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To return to Rob Cowen's insightful and beautiful book:

"Once upon a time the edges were the place we knew best," he writes. "Times were hard and spare but the margins around homesteads, villages and towns sustained us. People grazed livestock and collected deadfall for fuel. Access and usage became enshrined as rights and recognised in law. Pigs trotted through trees during 'pannage' -- the acorn season from Michaelmas to Martinmas -- certain types of game were hunted for the table and heather and fern were cut for bedding. Mushrooms, fruits, and berries. Mushrooms, fruits and berries would be foraged and gathered for winter; honey taken from wild beehives; chestnuts hoarded, ground and stored as flour. The fringes provided playgrounds for kids and illicit bedrooms for lovers. Whether consciously or not, these spaces kept us in time and rooted to the rhythms of land and nature. Feet cloyed with clay, we oriented ourselves by rain and sun, day and night, seasons, the slow spinning of stars.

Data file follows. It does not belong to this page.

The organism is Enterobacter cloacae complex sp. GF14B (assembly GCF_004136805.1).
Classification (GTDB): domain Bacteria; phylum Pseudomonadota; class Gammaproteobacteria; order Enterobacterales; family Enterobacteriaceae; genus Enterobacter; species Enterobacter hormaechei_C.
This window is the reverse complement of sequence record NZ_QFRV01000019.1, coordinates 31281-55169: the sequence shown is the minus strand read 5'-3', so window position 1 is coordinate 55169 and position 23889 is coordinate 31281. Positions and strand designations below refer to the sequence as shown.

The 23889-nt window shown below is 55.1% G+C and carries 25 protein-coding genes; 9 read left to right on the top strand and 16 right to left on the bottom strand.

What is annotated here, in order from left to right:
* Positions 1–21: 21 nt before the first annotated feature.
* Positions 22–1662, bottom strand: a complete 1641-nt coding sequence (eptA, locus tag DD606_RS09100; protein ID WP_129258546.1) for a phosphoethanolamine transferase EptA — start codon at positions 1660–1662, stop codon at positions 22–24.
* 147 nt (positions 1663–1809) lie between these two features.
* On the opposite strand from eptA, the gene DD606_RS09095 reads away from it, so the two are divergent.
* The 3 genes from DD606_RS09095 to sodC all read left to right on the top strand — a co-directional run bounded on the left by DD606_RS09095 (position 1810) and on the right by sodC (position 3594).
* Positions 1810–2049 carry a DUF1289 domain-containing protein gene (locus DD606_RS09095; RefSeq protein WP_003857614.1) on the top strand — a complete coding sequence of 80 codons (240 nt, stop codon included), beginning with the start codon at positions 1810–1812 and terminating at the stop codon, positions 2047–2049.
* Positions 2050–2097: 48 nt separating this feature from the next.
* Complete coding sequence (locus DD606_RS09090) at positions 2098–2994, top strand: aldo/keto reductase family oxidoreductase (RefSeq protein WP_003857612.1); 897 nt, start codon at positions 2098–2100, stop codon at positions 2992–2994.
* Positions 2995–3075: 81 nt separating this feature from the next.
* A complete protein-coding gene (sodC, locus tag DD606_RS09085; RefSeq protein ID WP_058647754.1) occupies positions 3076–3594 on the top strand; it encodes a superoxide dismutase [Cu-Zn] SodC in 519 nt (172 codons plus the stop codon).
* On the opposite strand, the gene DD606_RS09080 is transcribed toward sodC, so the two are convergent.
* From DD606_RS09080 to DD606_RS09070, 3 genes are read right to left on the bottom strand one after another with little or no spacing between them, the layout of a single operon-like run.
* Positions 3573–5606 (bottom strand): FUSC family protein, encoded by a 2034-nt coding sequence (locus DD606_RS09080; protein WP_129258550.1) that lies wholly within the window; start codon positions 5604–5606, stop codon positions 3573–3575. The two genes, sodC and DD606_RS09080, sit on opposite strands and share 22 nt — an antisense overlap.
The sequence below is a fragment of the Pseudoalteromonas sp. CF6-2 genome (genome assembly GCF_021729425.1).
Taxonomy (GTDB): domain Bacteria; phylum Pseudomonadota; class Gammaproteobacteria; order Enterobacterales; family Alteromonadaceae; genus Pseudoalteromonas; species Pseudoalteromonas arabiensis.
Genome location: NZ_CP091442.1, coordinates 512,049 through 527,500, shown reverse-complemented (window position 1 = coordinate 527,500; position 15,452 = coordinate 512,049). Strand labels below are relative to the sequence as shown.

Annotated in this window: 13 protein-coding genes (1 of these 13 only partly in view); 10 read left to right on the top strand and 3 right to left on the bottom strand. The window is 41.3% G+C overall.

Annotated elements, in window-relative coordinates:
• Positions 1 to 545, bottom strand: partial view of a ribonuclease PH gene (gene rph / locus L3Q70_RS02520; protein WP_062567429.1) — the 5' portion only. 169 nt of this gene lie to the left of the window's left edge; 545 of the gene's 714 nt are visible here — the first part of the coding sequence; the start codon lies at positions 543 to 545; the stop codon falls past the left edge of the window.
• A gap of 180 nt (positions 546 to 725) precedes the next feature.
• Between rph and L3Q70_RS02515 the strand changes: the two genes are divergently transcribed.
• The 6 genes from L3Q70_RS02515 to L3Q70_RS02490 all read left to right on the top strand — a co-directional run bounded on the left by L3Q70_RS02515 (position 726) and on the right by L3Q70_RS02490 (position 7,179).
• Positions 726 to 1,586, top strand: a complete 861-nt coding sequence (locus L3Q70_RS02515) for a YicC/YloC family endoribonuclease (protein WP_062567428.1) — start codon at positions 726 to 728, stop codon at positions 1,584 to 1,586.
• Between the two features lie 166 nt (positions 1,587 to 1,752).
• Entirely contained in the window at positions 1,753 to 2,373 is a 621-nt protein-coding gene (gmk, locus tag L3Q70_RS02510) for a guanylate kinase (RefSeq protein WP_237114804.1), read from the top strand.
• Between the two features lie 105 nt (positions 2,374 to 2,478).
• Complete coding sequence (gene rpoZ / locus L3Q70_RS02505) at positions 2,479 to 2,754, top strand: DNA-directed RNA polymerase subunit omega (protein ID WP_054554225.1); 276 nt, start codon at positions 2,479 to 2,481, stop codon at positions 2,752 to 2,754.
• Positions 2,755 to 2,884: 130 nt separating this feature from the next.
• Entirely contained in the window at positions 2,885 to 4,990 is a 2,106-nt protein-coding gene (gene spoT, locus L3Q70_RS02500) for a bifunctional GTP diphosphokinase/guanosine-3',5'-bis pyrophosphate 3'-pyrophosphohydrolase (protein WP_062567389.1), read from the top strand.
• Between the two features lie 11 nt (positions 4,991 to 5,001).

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"Humans are creatures of habit," Cowen continues; "we all still go to the edges to get perspective, to be sustained and reborn. Recreation is still re-creation after a fashion, only now it occurs in largely virtual worlds. Clouds, hyper-real TV shows, 3D films, multiplayer games, online stores and social media networks -- these are today's areas of common ground, the terrains where people meet, work, hunt, play, learn, fall in love even. Ours is a world growing yet shrinking, connected yet isolated, all-knowing but without knowledge. It is one of breadth, shallowness and endless swimming through cyberspace. All is speed and surface. Digging down deeper into an overlooked patch of ground, one that (in a global sense at least) few people will ever know about and even fewer visit, felt like the antithesis to all of this. And it felt vitally important. You see, I still believe in the importance of edges. Lying just beyond our doors and fences, the emeshed borders where human and nature collide are microcosms of our world at large, an extraordinary, exquisite world that is growing closer to nature every day. These spaces reassert a vital truth: nature isn't just some remote mountain or protected park. It is all around us. It is us."